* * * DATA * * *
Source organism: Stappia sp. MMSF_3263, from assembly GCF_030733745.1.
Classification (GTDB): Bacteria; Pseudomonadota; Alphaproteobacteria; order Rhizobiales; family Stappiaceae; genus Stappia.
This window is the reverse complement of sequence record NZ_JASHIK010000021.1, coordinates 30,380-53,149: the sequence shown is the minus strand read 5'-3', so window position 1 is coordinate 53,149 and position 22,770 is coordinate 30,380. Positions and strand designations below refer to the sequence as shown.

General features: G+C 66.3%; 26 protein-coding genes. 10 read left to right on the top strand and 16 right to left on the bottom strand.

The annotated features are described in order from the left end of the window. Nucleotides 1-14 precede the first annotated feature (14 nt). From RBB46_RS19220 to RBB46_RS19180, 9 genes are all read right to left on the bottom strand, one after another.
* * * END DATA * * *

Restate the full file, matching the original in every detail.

Source organism: Stappia sp. MMSF_3263, from assembly GCF_030733745.1.
Classification (GTDB): Bacteria; Pseudomonadota; Alphaproteobacteria; order Rhizobiales; family Stappiaceae; genus Stappia.
This window is the reverse complement of sequence record NZ_JASHIK010000021.1, coordinates 30,380-53,149: the sequence shown is the minus strand read 5'-3', so window position 1 is coordinate 53,149 and position 22,770 is coordinate 30,380. Positions and strand designations below refer to the sequence as shown.

General features: G+C 66.3%; 26 protein-coding genes. 10 read left to right on the top strand and 16 right to left on the bottom strand.

The annotated features are described in order from the left end of the window. Nucleotides 1-14 precede the first annotated feature (14 nt). From RBB46_RS19220 to RBB46_RS19180, 9 genes are all read right to left on the bottom strand, one after another.